Home & Living

What is a suspended ceiling? What are the pros and cons? How much does a suspended ceiling cost per m2 in Australia?

When renovating your home or property there are so many different options and criteria to consider. What kind of flooring are you going for? Which colours will look the best, and what sort of window coverings will you need? 

One of the essential questions is whether or not you need a suspended ceiling or if you might want one. But just what is a suspended ceiling and is installing one the right move for you? Read on to discover all you need to know about suspended ceilings to help you get started…

What is a suspended ceiling?

A suspended ceiling is an artificial ceiling built below the ‘real’ ceiling. Which is to say, it is a secondary ceiling built under the structural ceiling. Generally constructed using a metal framework and then a variety of ceiling tiles or similar, it is also known as a dropped ceiling or false ceiling.

People get suspended ceilings for many reasons, predominantly to hide unsightly elements such as electrical or plumbing works or similar. The suspended ceiling is usually installed with a gap of 3-8 inches between it and the structural ceiling.

What are the pros of suspended ceilings?

When you are building your home or carrying out any work, it is important to consider the pros of installing a suspended ceiling. Hiding unsightly pipes and electrical cables is just one of the many reasons why you may choose to opt for a suspended ceiling in your home. Other pros include:

  • Moisture resistance – the right suspended ceilings can withstand more moisture and temperature fluctuations, keeping the structural ceiling free from worries of warping and so on.
  • Acoustics – suspended ceilings also help to muffle any loud noises, absorbing sound waves and decreasing the general levels of noise in the room. They can also block out external noises, leaving your room more quiet and more peaceful than before.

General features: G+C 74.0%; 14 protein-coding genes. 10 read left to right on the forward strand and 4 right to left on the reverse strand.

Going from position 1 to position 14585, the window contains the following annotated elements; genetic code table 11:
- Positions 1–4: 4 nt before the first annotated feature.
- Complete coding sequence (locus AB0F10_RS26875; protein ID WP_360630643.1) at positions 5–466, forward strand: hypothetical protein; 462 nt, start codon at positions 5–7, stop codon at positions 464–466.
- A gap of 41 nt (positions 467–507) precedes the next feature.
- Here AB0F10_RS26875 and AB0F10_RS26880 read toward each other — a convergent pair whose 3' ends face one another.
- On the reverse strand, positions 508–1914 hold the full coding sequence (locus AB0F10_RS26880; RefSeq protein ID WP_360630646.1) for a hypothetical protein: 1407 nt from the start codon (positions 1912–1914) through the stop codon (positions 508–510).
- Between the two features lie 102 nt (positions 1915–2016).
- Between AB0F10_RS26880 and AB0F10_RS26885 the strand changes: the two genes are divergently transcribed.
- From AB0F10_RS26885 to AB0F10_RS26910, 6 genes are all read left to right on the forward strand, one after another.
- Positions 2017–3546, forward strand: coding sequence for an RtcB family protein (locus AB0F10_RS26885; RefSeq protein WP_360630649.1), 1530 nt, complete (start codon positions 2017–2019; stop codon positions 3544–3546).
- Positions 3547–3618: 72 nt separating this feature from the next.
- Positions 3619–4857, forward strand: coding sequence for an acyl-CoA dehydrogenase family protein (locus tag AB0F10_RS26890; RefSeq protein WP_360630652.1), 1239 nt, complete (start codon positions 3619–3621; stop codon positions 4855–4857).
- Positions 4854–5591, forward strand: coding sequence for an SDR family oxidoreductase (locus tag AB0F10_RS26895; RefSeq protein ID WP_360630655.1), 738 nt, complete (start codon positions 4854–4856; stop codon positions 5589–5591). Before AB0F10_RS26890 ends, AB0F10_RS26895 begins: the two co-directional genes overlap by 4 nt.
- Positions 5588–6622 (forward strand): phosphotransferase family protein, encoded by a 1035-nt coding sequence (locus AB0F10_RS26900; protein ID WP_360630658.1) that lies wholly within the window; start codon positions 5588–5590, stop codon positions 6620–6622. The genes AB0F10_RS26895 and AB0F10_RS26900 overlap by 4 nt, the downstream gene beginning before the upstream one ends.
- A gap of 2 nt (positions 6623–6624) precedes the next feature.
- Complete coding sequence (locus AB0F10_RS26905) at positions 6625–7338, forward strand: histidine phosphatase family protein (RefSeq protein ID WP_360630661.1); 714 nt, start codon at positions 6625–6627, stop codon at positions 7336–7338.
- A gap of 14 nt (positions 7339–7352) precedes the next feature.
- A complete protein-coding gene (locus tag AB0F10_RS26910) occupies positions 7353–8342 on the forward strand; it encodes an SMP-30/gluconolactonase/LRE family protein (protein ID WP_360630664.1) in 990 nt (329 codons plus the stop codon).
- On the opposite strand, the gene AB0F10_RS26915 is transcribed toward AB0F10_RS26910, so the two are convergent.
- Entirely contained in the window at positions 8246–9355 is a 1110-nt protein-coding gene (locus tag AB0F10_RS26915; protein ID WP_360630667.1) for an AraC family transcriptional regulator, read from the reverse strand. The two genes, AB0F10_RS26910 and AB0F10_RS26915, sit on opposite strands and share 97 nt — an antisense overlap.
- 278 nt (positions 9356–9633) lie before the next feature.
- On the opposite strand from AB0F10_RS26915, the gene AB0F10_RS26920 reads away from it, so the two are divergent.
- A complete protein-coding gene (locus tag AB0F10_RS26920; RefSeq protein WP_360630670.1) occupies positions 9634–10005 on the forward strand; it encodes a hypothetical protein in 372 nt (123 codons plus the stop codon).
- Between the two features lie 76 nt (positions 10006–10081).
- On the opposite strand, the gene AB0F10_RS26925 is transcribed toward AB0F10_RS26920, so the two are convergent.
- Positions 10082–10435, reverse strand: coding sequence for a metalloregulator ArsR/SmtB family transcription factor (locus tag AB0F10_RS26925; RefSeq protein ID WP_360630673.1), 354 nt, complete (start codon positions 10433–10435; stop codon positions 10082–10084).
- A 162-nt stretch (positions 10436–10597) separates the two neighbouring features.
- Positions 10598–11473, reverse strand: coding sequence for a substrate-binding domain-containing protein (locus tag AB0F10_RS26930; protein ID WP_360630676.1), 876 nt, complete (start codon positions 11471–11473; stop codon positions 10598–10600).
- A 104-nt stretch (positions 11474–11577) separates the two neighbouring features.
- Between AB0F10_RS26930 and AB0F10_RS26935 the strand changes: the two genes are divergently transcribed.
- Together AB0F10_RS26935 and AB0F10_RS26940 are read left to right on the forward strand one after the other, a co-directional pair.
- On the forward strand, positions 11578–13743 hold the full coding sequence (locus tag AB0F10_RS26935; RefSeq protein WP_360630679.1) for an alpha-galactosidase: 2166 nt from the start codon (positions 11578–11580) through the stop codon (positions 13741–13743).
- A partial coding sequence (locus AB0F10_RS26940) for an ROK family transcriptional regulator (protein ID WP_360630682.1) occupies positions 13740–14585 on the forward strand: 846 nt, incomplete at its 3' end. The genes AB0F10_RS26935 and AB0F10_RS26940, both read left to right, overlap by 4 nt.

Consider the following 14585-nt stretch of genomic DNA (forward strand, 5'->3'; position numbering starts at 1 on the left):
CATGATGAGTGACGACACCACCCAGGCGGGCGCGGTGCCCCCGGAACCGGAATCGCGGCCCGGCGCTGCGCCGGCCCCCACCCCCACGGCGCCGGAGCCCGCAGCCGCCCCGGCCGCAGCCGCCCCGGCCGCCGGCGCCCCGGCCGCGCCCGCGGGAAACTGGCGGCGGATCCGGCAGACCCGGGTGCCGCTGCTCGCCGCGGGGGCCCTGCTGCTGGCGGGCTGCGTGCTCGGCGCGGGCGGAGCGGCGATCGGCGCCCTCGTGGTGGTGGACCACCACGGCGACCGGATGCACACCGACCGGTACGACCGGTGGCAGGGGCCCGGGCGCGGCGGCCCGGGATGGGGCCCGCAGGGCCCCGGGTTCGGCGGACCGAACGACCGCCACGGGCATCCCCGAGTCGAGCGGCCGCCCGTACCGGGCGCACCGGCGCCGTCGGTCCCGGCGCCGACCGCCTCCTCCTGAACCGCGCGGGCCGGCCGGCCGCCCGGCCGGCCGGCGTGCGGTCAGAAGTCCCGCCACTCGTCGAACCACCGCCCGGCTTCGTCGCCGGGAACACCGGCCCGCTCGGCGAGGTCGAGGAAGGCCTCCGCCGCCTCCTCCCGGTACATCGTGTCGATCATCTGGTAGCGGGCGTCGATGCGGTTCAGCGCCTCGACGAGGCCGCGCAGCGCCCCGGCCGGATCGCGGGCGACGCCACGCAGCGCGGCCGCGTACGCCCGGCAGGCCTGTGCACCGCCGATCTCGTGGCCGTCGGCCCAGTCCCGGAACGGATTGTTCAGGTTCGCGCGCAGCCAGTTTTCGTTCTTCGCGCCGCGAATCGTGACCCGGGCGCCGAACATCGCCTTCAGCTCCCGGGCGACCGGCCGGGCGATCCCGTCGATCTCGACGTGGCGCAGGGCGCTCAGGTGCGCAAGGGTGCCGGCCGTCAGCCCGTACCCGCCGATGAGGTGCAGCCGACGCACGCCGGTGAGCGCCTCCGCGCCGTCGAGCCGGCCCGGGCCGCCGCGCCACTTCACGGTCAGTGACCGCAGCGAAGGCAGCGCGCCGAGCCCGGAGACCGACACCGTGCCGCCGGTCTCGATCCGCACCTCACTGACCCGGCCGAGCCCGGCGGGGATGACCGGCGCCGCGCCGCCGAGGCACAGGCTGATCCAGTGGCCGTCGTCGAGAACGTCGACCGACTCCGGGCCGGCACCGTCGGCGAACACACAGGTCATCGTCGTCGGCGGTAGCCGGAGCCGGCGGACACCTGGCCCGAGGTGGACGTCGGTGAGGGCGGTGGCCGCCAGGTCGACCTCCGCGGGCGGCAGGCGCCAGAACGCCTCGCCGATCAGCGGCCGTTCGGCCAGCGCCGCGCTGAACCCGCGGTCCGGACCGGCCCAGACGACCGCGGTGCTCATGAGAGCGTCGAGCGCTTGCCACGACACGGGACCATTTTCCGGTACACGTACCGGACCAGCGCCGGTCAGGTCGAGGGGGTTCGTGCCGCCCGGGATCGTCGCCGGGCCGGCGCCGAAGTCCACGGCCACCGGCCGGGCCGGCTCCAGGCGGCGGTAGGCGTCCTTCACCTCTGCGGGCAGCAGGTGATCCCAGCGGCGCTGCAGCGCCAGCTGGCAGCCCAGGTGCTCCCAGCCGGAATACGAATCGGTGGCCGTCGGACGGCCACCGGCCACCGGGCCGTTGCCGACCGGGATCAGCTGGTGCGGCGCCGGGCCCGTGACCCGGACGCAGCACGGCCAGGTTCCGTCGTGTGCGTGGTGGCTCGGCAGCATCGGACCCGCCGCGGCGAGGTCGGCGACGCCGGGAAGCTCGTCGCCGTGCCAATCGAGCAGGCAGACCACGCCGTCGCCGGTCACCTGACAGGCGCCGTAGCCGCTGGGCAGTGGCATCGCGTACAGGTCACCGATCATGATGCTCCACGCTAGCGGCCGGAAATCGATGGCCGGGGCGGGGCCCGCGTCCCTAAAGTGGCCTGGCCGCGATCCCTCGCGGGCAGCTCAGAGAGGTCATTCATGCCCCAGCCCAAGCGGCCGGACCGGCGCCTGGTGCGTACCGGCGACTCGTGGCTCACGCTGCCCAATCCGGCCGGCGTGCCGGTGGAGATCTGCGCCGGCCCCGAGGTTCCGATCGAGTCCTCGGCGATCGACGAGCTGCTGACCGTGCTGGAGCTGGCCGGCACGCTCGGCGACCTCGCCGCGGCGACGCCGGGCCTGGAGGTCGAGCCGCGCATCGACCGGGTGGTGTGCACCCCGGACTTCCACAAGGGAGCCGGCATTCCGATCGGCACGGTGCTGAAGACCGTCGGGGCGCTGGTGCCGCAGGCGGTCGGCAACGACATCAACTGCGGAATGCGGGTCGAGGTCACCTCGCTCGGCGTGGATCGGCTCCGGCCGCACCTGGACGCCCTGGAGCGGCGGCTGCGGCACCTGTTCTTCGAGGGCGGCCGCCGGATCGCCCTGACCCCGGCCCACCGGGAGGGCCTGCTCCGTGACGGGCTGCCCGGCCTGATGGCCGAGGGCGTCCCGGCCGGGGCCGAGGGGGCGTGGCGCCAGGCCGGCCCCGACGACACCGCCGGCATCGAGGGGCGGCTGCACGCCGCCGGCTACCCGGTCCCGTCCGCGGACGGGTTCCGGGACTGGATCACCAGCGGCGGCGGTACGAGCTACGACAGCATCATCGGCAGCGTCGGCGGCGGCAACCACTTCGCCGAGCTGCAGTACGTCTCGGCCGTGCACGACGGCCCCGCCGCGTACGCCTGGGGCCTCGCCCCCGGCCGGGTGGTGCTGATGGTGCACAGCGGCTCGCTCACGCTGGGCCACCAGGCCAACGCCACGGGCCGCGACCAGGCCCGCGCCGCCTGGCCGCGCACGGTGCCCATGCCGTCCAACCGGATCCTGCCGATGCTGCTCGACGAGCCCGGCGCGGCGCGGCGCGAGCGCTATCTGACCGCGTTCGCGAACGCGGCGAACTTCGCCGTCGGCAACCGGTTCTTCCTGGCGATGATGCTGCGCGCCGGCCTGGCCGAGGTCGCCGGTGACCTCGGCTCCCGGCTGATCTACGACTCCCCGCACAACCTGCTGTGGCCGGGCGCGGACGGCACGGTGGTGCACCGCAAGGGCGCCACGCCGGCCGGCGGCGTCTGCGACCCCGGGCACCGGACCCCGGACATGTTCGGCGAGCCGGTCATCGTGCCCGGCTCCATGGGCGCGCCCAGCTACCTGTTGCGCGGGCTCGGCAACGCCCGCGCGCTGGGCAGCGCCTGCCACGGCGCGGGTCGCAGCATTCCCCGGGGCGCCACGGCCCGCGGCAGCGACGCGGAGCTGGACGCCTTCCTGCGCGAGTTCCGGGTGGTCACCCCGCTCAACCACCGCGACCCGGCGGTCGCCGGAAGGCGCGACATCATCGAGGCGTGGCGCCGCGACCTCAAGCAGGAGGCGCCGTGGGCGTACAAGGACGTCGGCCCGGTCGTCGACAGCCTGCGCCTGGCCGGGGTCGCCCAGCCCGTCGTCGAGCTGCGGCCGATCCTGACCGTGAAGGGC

• Insulation – is particularly important in today’s world where energy efficiency is a key concern and people are looking for ways to save on their energy bills, suspended ceilings provide this. They can help to trap warm air, reducing the amount that is lost and keeping your room toastier for longer without having to keep cranking up the heating.
  • Improved cleanliness – many suspended ceilings are made of materials that are easier to clean. You can therefore maintain the best hygienic practices more easily.
  • Aesthetics – you can customise your suspended ceiling however you wish, using different designs and styles to brighten up a room or as a statement. Suspended ceilings can actually really brighten up a room when done the right way, and some people use them to showcase lights, fans and more as well.

Suspended ceilings are also cheaper to install than traditional plasterboard ceilings. With all these pros and more, it is easy to see why so many properties now have suspended ceilings. Whether you are considering installing one for the aesthetics, design reasons, to protect the environment or save on your own bills, each of these is an excellent reason to install a suspended ceiling today.